by Ken Sehested
This Sunday, 14 October, former Salvadoran Archbishop Óscar Romeo (15 August 1917 – 24 March 1980) will be officially canonized—declared a saint—by the Roman Catholic Church during its 2018 Synod of Bishops in Rome.
In 1997 Romero was declared a “Servant of God,” a process which makes him a candidate for sainthood. But the process stalled when the hierarchy worried if such a move would be too “political.” Then in February of 2015 Pope Francis decreed that Romero had died “for the faith” (in odium fidei); and then in May announced his beatification, the final step before canonization as a saint of the church. A quarter of a million Salvadorans attended Romero’s beatification service.
When in 1977 Romero was appointed Archbishop of San Salvador, many in the government, wealthy landowners, the military, and the Catholic hierarchy were pleased. Romero was known as a traditionalist, compliant on matters of piety, doctrine, and relations with the state.
They would be proven wrong.
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“A church that suffers no persecution but enjoys the privileges and support of the
things of the earth beware! It is not the true church of Jesus Christ.” —Óscar Romero
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A civil war, erupting in 1979, would rip the veneer off the church’s cozy relations with El Salvador’s repressive military government. Over the next 12 years, the war claimed the lives of more than 75,000 and was generously funded by the United States, as much as $2 million per year, at one point with US military officers assuming key positions and directing the Salvadoran army’s assault on rebel forces, carried out under “scorched earth” policies targeting civilian populations.
The most notorious of the Salvadoran military’s campaigns was at the village of El Mozote where as many as 1,000 unarmed civilians, including 146 children, were massacred on 11 December 1981. The US initially denied the massacre; later, in the 1990s, declassified diplomatic cables confirmed the slaughter.
Increasingly outspoken against the brutal treatment of El Salvador’s poor by military (many of whom trained in counterterrorism tactics in the US) and paramilitary “death squads,” Archbishop Romero became a target of the military’s ire.
During his nationally broadcast homily on Sunday 23 March 1980, Romero pleaded with the Salvadoran National Guard, “In the name of God, in the name of this suffering people whose cries rise to heaven more loudly each day, I implore you, I beg you, I order you in the name of God: stop the repression.” The next day, he was murdered while saying Mass in the hospital where he also lived. His text was John 12:23-26, “Unless the grain of wheat falls to the earth and dies, it remains only a grain. But if it dies, it bears much fruit.”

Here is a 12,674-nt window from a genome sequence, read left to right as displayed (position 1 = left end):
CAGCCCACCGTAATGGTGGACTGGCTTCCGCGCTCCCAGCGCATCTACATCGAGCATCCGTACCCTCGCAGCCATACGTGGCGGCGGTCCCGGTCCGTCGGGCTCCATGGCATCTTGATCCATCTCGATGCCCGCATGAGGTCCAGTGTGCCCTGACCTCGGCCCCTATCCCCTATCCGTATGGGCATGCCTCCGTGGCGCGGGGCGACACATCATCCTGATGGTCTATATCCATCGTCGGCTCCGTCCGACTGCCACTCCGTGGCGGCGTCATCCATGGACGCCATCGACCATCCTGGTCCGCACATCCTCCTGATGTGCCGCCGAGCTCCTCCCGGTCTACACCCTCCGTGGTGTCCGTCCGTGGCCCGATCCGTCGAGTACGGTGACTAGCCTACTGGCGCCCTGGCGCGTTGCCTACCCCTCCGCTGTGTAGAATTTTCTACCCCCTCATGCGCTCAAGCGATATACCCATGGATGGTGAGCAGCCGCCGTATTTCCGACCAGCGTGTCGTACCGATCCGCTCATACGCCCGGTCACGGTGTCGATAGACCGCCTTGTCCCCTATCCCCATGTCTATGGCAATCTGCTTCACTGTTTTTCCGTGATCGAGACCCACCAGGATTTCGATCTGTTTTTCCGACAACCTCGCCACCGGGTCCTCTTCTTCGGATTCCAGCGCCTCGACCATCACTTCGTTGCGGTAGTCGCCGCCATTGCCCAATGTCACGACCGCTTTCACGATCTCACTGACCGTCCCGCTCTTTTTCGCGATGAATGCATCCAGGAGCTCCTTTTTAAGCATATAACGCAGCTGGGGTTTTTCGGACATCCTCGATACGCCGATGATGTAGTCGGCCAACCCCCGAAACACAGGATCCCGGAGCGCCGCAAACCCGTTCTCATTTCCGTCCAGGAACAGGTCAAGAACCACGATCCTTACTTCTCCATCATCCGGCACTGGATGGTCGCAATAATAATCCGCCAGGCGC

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“It is very easy to be servants of the word without disturbing the world: a very spiritualized word,
a word without any commitment to history, a word that can sound in any part of the world
because it belongs to no part of the world. A word like that creates no problems, starts no conflicts.”
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No one was ever prosecuted for the murder. But in 1993 a United Nations investigation concluded that Maj. Roberto D'Aubuisson, head of El Salvador’s military intelligence unit, ordered the assassination.
Violence against religious figures in El Salvador was widespread. More well known in the US was the murder in December 1980 of three Catholic nuns and one lay missioner from the US. In 1989 soldiers assassinated six Jesuit priests, along with their housekeeper and her daughter, on the campus of Central American University in San Salvador.
It’s important to remember that Romero’s outspoken passion didn’t arise from reading books on liberation theology. Rather, the conflict he provoked came about because his heart belonged to the abused, bruised people of El Salvador who were refused access to the table of bounty. And his heart was steeled with the same beatific vision of Mary, his nation’s co-patroness, who prophesied of the coming day when the hungry are to filled with good things and the rich sent empty away (Luke 1:46-55).
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“A preaching that makes sinners feel good, so that they become entrenched in their sinful state,
betrays the gospel’s call. . . . A preaching that awakens, a preaching that enlightens—as when
a light turned on awakens and of course annoys a sleeper—that is the preaching of Christ, calling
‘Wake up! Be converted!’ That is the church’s authentic preaching. Naturally, such preaching
must meet conflict, must spoil what is miscalled prestige, must disturb, must be persecuted.”
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There is, of course, a measure of ambiguity in achieving sainthood. Dorothy Day, founder of the Catholic Worker movement who has been nominated for such recognition, once responded to a reporter’s question by saying, "Don't call me a saint. I don't want to be dismissed that easily.” Elevating the lives of especially noteworthy individuals often does have the effect of insulating existing communities from the scrutiny and accountability such figures pose to the living drama of faith.
Even so, the work of adding new installments of faithful living—with names and faces and circumstances—to the cloud of witnesses provides renewed guidance and inspiration for the work of rightly remembering the church’s continuing vocation.
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©ken sehested @ prayerandpolitiks.org